Tuesday, May 3, 2011

For Such A Time As This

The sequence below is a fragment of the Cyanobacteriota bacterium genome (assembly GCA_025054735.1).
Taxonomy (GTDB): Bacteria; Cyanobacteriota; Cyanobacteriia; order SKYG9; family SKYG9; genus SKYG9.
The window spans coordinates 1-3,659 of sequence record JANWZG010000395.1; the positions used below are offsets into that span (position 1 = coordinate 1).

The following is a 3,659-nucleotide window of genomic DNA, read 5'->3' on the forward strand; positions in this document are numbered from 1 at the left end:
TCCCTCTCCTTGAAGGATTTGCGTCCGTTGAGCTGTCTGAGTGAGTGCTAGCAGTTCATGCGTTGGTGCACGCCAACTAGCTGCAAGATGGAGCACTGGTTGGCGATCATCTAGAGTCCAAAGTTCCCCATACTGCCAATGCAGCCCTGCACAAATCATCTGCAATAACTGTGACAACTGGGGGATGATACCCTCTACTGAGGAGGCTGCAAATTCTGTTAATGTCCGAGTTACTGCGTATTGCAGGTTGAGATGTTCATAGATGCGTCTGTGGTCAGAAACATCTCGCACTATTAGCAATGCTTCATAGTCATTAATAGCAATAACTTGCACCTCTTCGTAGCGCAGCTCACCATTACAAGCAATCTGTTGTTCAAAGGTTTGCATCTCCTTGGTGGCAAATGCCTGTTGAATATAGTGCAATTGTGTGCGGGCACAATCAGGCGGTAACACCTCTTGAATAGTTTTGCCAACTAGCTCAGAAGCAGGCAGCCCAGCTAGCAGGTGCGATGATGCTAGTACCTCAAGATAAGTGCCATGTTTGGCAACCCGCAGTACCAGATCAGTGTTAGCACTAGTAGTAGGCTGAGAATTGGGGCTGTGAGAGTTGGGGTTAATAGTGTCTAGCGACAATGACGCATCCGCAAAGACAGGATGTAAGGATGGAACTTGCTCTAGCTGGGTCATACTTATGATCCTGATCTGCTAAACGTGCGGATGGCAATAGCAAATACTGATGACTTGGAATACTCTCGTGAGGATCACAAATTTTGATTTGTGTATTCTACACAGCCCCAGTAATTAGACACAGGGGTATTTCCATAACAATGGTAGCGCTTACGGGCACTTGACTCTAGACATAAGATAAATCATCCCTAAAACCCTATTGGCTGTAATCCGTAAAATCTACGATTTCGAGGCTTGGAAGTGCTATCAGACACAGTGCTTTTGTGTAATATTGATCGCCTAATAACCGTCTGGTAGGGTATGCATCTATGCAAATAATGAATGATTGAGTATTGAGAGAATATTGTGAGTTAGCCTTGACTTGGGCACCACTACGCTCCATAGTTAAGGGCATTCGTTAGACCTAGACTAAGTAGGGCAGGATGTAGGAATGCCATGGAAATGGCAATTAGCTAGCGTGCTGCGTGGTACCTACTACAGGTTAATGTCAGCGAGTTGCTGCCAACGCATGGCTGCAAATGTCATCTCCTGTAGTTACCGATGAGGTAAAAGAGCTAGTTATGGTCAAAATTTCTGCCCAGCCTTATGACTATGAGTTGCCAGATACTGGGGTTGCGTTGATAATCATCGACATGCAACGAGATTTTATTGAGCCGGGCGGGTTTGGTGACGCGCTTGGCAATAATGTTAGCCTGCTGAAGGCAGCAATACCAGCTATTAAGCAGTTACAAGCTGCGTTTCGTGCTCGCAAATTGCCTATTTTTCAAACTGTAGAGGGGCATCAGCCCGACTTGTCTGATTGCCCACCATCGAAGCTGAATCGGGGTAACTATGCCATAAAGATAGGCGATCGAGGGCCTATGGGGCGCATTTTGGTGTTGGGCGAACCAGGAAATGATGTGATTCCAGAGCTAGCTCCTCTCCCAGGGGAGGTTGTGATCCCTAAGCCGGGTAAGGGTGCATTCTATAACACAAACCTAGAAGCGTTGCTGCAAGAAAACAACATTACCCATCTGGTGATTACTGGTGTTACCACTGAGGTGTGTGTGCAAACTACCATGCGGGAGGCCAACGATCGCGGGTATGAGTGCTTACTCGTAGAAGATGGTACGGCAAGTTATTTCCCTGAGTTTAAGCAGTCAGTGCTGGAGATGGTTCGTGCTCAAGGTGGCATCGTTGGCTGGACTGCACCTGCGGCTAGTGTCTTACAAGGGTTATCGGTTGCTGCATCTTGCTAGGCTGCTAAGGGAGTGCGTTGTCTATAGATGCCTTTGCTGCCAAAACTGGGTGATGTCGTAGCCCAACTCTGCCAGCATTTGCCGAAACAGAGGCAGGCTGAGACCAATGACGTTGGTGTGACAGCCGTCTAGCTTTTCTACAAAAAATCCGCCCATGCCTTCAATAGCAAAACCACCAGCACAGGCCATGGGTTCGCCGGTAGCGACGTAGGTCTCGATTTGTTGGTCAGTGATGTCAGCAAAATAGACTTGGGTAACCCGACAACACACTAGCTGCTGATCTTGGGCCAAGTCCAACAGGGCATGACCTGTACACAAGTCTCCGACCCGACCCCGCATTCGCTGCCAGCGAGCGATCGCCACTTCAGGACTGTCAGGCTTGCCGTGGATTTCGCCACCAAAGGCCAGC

After Ethan's death my husband and I strove to live one day at a time.  It was very difficult putting one foot in front of the other, and doing the tasks required of that day - it was way to much to think about beyond the next 24 hours.  But being human our minds would drift off to the what is going to happen next and the waves of anxiety and panic would set it.  For the sake of pure survival we had to learn to push away thoughts of tomorrow or even 2 hours from now and focus tunnel vision on what we were doing at that moment.  As almost a year has passed that tension and anxiety has eased a bit, but the pain remains.  The past is full of pain and I don't want to relive it in my thoughts, and thoughts of the future are full of yearning for things that may never be and that causes heartache.  The safest place to be is in the present - totally in the moment.   I have found the need to immerse myself in the here and now - to sink myself into it and let it envelope me.  But that has also not been easy - I would try - really try to keep my thoughts on what was at hand instead of what had been or what may never be and I found myself exhausted by the end of each day from the never ending thought correction ping-pong.  Then a finger print of God moment happened.  Last summer we went on a forced vacation for a family wedding - it was hard because we had been planning this trip with the thoughts of driving 30 hours with three boys - one 6 weeks old - going on the trip at all was heart wrenching and as we left I felt a moment of sheer panic at leaving.  While on that trip I met an amazing woman who was a bright spot in a deeply emotional time and I was thankful for that.  The thing is I did not realize was how much God was going to use her in my life.  Recently she sent me the book "One Thousand Gifts" by Ann Voskamp - in the hauntingly beautifully poetic way she writes she is sharing her heart wrenching journey to live fully right where you are.  As I started reading I thought that this is what we are trying to do - to live every day in the moment and it was hard and not a lot of fun.  As I read Ann's words I came to realize that I was forcing myself through the days by sheer force of will and was focusing on tasks - there is no joy in that and it certainly is not a path to peace.  I am still savoring her words - but I have come to realize that I was going through living each moment completely wrong.  Instead of focusing on the tasks that keep me in the moment I am instead focusing my thoughts into one long prayer of thankfulness each day.  This past Thanksgiving holiday I said that I could not find the words to thank God for what He had done in our lives through the losses of our precious babies, but I can now utter thankfulness for those things that fill my life each day and give it fullness.  Things as monumental as my wonderful husband and two healthy boys, and as simple as the glorious sunshine streaming through my dining room window, the return of the finches to our backyard after a long winter, or the purr of our cat as she curls up in my lap at the end of a long day - my heart stretches, warms, and sighs contentment.  I never thought I would say that - that what I was feeling was content at this point in my journey - it is still a daily lesson I work through but I can say that my heart is beginning to feel peace.  Today as I write this I utter my thankfulness prayer beginning with gratitude for the person and words God used to pour healing on my heart for such a time as this...